First Nations and Inuit Component of the Federal Tobacco Control Strategy

First Nations and Inuit Component of the Federal Tobacco Control Strategy

First Nations and Inuit Component of the Federal Tobacco Control Strategy

http://healthycanadians.gc.ca/publications/healthy-living-vie-saine/fni-tobacco-strat-2012-2017-pni-strat-tabagisme/index-eng.php

Smoking prevalence for Aboriginal Canadians is almost triple that of non-Aboriginal Canadians. According to the 2008/10 Regional Health Survey (RHS), 57% of First Nations adults living on-reserve and in northern First Nations communities smoke daily or occasionally. The 2012 Aboriginal Peoples Survey reports that 63.3% of Inuit adults are daily or occasional smokers.

Health Canada is concerned about the high rates of smoking within Aboriginal communities.  It is working with First Nations and Inuit partners to take steps to reduce smoking and increase smoke-free environments to support healthy First Nations and Inuit individuals, families and communities.

The current Federal Tobacco Control Strategy includes $22 million (2012-2017) for a First Nations and Inuit Component.  This component supports First Nations and Inuit communities in implementing evidence-based tobacco control strategies.

NADA coordinates a Community of Practice for the Project Coordinators of the FNI-FTCS.

NADA’s primary goal was to assist the FNI-FTCS recipients and their respective communities to achieve project objectives focused on four (4) key indicators and enhance co-learning and knowledge exchange.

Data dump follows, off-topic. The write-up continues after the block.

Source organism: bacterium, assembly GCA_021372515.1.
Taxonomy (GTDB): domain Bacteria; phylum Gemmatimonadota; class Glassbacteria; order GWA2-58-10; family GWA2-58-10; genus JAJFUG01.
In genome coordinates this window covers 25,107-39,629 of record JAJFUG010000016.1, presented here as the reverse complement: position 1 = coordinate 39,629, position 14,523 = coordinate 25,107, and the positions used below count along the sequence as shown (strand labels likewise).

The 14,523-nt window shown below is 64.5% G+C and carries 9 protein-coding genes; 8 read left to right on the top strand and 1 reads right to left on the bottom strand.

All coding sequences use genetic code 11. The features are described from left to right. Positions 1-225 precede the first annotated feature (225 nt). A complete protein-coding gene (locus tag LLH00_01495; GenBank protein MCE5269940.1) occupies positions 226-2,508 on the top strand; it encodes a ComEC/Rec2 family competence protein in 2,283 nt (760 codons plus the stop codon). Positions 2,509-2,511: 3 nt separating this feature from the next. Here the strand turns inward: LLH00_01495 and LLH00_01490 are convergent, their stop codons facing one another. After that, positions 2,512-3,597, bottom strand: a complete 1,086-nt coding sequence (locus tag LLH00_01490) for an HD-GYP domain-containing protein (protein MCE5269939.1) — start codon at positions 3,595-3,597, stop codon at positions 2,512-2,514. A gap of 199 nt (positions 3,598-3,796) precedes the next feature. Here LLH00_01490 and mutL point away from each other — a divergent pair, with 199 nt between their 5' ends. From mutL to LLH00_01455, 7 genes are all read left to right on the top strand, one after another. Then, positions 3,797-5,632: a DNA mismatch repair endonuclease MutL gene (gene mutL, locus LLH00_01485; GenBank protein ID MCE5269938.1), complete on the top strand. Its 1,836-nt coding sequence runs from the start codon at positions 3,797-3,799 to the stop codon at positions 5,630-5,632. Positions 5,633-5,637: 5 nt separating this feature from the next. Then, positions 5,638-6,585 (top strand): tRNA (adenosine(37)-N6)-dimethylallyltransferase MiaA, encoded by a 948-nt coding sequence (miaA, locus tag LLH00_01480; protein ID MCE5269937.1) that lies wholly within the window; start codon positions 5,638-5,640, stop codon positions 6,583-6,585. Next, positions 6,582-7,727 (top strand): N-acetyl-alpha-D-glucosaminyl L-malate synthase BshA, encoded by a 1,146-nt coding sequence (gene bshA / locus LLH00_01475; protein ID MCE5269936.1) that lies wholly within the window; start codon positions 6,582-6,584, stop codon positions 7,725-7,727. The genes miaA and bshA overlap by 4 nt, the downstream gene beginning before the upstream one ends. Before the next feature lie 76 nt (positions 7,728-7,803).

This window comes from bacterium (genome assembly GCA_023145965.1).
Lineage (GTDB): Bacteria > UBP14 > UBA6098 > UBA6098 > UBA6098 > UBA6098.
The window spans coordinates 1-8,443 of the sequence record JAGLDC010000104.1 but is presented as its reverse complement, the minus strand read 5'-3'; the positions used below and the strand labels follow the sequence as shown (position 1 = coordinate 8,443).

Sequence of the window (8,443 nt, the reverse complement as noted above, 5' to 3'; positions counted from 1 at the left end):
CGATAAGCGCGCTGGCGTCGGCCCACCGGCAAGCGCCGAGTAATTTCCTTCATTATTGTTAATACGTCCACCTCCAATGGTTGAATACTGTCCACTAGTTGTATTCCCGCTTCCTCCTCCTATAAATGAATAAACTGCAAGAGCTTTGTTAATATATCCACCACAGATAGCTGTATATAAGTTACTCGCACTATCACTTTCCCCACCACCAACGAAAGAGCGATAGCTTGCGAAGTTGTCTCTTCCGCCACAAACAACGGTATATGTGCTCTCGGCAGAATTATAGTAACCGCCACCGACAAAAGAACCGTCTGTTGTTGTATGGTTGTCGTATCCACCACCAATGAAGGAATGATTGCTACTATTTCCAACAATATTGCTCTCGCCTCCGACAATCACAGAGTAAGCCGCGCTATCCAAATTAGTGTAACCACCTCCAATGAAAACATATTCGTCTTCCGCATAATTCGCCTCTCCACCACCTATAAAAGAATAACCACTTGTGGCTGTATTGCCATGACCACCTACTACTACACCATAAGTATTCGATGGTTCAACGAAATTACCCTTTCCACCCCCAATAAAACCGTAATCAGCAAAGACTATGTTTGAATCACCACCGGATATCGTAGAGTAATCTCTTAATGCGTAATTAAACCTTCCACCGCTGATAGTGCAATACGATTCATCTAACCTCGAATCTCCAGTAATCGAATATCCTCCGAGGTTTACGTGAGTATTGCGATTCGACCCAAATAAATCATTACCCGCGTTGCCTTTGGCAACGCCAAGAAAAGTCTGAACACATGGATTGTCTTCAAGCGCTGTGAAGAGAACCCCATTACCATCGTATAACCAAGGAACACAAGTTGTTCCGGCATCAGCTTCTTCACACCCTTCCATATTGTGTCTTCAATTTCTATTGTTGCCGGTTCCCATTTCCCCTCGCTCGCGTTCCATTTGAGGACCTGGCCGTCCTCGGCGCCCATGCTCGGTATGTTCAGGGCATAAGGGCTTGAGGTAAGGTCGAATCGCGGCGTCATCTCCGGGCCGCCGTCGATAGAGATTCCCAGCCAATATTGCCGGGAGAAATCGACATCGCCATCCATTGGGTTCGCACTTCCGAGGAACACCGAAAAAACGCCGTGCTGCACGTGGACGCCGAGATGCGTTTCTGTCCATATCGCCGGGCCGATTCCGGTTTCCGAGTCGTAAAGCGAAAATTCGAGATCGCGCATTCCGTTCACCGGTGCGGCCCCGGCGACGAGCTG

The approach to comprehensive tobacco control is organized around four key intervention pillars of; leadership, health promotion, smoking cessation, and research and evaluation.  Accordingly, the FNI-FTCS has adopted four related key success indicators, as follows:

  1. An increase in the percentage of smoke-free spaces in their communities
  2. An increase in the number and type of smoking-related resolutions and policies that are in place
  3. A decrease in the percentage of daily smokers in comparison to initial baselines
  4. The development of promising practices, both new and existing, that can be shared with other communities

The major objectives of the FNI-FTCS Community of Practice conference were to provide a host site that would augment learning and knowledge exchange opportunities.  Plus, participants were encouraged to share relevant resources, promising practices/strategies around a continuum of tobacco control and prevention modules.

Reports

FTCS-Final-Report 2014-2015

FNI-FTCS Two Year Review 2014-2016

Projects

Nunavut

British Columbia

Alberta

Saskatchewan

Manitoba

Ontario

Quebec

Atlantic Region

News (provided by Rob Cunningham):

 

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